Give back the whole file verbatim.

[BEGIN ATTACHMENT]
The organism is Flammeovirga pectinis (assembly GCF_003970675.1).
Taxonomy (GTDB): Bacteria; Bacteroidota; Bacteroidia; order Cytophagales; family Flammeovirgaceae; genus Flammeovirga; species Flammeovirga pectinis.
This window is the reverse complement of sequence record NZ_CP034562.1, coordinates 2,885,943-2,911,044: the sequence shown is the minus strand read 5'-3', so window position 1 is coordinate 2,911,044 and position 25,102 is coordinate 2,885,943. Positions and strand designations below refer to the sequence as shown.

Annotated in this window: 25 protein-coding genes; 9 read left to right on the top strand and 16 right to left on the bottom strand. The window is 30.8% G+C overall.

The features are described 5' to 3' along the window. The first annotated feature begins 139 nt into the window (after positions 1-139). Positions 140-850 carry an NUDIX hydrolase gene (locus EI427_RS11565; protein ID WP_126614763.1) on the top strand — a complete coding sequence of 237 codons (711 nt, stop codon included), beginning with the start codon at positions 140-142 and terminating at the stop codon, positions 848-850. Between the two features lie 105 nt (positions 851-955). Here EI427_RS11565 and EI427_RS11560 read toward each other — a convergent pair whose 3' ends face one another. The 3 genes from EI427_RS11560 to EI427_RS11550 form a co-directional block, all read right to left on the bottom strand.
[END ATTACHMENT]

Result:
The organism is Flammeovirga pectinis (assembly GCF_003970675.1).
Taxonomy (GTDB): Bacteria; Bacteroidota; Bacteroidia; order Cytophagales; family Flammeovirgaceae; genus Flammeovirga; species Flammeovirga pectinis.
This window is the reverse complement of sequence record NZ_CP034562.1, coordinates 2,885,943-2,911,044: the sequence shown is the minus strand read 5'-3', so window position 1 is coordinate 2,911,044 and position 25,102 is coordinate 2,885,943. Positions and strand designations below refer to the sequence as shown.

Annotated in this window: 25 protein-coding genes; 9 read left to right on the top strand and 16 right to left on the bottom strand. The window is 30.8% G+C overall.

The features are described 5' to 3' along the window. The first annotated feature begins 139 nt into the window (after positions 1-139). Positions 140-850 carry an NUDIX hydrolase gene (locus EI427_RS11565; protein ID WP_126614763.1) on the top strand — a complete coding sequence of 237 codons (711 nt, stop codon included), beginning with the start codon at positions 140-142 and terminating at the stop codon, positions 848-850. Between the two features lie 105 nt (positions 851-955). Here EI427_RS11565 and EI427_RS11560 read toward each other — a convergent pair whose 3' ends face one another. The 3 genes from EI427_RS11560 to EI427_RS11550 form a co-directional block, all read right to left on the bottom strand.